Interaction Techniques and Technologies Applicable to Learning and Teaching: Changing Relations between New Media, Users, Contents and Evaluation of Interactive Systems

:: HCI Collection ::

:: Revised Selected Chapters ::

Interaction Techniques and Technologies Applicable to Learning and Teaching: Changing Relations between New Media, Users, Contents and Evaluation of Interactive Systems

Main Editor: Francisco V. C. Ficarra
Co-editors: Jacqueline Alma (Vancouver, Canada), Mary Brie (La Valletta, Malta), Miguel C. Ficarra (Spain and Italy), Alejandra Quiroga (Sydney, Australia), Kauru Sumi (Hakodate, Japan), Wen-Yuan Jen (Miaoli, Taiwan), and Luisa Varela (Perpignan, France)

Editorial Assistants: Amélie Bordeaux (Lyon, France) and Donald Nilson (Oslo, Norway)

Book Details

• ISBN: 10979-12-80096-00-5 :: DOI: 10.979.1280096/005
• Publisher: Blue Herons Editions
• Location: Italy (Bg)
• Subjects: Education, Communicability, Enculturation, Web, Robotics, e-Learning, C++, AI
• Subjects: Computer Science, Interface, Big Data, Semiotics, Social Networks, Pedagogy
• Subjects: 3D Vision, Smart City, Q#, Biomaterials, Electron Microscopes, Microblogging
• Subjects: Semiotics, Computer Animation, 3D Printing, Transculturation, Ecology, Quality
• Subjects: Software, Hardware, Pluralistic Walkthroughs, Primary School, Domotics, Blog
• Subjects: Campus Virtual, Healthcare, Pandemic, CSCL, Machiavellism, HCI, Racism, VR
• Subjects: Sociology, Statistics, Storytelling, Pig-Sociocracy, Video Games, Narcisism, UX
• Subjects: Quantum Computing, Interactive Design, Shared Images, Automation, ICT, UCD
• Subjects: Assessment, IBM, QCL, Chemistry, Linguistics, Urban Planning, Java, AR, MR
• Subjects: Computer Graphics, JavaScript, Knowledge, Multimedia, IoT, Discourse, Analysis
• Subjects: Environment, Sustainability, Medical Visualization, New Media, Neo-Slaves, R&D
• Copyright: 2020
• Collection: Human-Computer Interaction
• Series volume: V
• Publication date: December, 2020
• Binding: Paperback
• Grade level: General
• Language: English
• Illustrations: Yes
• Colour: Yes
• Pages: 247
• Dimensions: 11.41x8.26x0.59 in. 1.39 lbs. :: 290x210x15 mm. 630 gr. 


Those who control the present, control the past and those who control the past control the future.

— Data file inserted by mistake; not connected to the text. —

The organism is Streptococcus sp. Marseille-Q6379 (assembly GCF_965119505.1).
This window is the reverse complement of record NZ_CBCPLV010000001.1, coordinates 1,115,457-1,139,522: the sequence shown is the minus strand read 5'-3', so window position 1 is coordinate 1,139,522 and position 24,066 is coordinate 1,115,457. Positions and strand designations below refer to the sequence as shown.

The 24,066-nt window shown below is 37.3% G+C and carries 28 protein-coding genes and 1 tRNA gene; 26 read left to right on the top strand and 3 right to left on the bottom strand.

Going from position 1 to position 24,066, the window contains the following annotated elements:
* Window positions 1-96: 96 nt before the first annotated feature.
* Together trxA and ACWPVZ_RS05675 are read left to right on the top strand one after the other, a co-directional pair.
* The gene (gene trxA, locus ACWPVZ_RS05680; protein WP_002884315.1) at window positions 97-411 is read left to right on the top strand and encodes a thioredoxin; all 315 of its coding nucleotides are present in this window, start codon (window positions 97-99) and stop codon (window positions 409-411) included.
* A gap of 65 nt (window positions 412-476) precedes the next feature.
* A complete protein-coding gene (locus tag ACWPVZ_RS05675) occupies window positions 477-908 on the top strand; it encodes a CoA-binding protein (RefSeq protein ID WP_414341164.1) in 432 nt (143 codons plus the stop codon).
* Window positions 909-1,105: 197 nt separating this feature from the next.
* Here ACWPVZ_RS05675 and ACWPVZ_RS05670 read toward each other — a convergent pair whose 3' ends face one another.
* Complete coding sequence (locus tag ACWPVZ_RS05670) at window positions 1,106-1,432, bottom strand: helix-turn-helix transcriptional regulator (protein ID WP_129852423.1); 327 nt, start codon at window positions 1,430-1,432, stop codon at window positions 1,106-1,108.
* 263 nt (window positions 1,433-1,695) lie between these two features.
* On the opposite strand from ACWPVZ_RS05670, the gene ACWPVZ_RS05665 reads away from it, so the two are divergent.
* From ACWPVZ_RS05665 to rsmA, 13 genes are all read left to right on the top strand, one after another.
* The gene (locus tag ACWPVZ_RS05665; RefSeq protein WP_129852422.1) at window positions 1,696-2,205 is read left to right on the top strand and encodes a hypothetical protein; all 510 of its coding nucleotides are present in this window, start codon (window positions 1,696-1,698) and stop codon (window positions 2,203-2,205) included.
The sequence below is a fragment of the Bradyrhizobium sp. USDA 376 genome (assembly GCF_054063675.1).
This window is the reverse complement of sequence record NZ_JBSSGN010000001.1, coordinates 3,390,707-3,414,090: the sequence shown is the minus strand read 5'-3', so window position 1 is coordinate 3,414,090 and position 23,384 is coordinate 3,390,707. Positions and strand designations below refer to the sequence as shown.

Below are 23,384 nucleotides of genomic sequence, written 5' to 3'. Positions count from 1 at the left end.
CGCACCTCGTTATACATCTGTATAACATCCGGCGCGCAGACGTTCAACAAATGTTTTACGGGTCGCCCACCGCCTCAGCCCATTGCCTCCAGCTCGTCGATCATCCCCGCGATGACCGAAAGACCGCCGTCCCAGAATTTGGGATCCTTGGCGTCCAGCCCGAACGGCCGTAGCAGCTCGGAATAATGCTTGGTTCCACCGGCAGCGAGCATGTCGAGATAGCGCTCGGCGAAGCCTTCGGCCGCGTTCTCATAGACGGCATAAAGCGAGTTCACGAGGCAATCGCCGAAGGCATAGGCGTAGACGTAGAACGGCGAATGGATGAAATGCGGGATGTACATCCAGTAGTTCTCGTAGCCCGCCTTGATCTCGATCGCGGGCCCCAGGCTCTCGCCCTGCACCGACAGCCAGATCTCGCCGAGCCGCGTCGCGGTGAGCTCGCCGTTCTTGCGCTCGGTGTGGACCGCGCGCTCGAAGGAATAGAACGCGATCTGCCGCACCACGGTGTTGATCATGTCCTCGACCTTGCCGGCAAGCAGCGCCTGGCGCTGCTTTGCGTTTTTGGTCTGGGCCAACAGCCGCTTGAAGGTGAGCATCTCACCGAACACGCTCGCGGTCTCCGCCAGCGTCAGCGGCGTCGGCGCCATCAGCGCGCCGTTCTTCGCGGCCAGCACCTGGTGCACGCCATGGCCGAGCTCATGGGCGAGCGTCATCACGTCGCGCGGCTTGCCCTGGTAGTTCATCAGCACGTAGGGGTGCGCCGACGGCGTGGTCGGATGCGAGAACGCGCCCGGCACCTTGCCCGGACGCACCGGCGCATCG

George Orwell (1903 – 1950)

Currently there is a wrong tendency to bring together all the disciplines derived from the formal and factual sciences in the human-computer interaction (e.g., user experience, user-centred design, interaction design and children) and software / information technology (e.g., cloud computing, big data, computing systems, informatics), that is, electronic, industrial, nuclear, ... engineers / bachelors, foreign literature, mathematics, physics, anthropologists, fine arts, and a long etcetera.

One of the sectors that is the most harmed in this epistemological deviation of the sciences in the last quarter of a century is and will remain to be the third level educational sector, that is, the university. Particularly the future generations of professionals for the creation of novel interactive contents in keeping with the context, as well as the use and dissemination of the ICTs. Therefore, one of the main goals for this handbook is to establish what technologies are valid in the learning and teaching process, depending on where the final user, that is, professor or student, has been included.

Simultaneously, to investigate the influence of the new means of social communication, especially social networks, in the process of enculturation and transculturation. Another of the priority goals is the analysis of the methods and techniques used to evaluate this process between the computer user and the multimedia / AR (augmented reality) / MR (mixed reality) / VR (virtual reality) contents, from the design of the interactive systems to the final version of the same, having gone previously through the test phase and possible corrections.